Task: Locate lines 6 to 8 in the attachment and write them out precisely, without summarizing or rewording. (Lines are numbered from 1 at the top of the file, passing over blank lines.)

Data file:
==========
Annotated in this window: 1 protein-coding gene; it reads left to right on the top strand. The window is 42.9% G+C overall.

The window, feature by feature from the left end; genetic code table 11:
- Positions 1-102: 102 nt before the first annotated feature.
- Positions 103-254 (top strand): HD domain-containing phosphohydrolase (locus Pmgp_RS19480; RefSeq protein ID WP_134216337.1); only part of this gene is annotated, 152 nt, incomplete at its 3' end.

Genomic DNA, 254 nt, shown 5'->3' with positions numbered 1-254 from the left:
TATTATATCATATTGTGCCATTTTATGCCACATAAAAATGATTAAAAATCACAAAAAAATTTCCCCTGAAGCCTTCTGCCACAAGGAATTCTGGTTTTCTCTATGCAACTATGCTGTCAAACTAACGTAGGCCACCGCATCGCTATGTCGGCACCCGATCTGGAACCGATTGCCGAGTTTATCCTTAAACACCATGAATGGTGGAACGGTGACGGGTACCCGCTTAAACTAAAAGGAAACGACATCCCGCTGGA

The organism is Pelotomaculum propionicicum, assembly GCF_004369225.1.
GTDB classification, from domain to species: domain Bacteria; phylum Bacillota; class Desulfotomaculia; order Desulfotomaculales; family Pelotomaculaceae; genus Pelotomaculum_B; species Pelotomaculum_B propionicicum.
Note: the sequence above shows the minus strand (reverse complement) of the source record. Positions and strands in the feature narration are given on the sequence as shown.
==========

TATTATATCATATTGTGCCATTTTATGCCACATAAAAATGATTAAAAATCACAAAAAAATTTCCCCTGAAGCCTTCTGCCACAAGGAATTCTGGTTTTCTCTATGCAACTATGCTGTCAAACTAACGTAGGCCACCGCATCGCTATGTCGGCACCCGATCTGGAACCGATTGCCGAGTTTATCCTTAAACACCATGAATGGTGGAACGGTGACGGGTACCCGCTTAAACTAAAAGGAAACGACATCCCGCTGGA

The organism is Pelotomaculum propionicicum, assembly GCF_004369225.1.
GTDB classification, from domain to species: domain Bacteria; phylum Bacillota; class Desulfotomaculia; order Desulfotomaculales; family Pelotomaculaceae; genus Pelotomaculum_B; species Pelotomaculum_B propionicicum.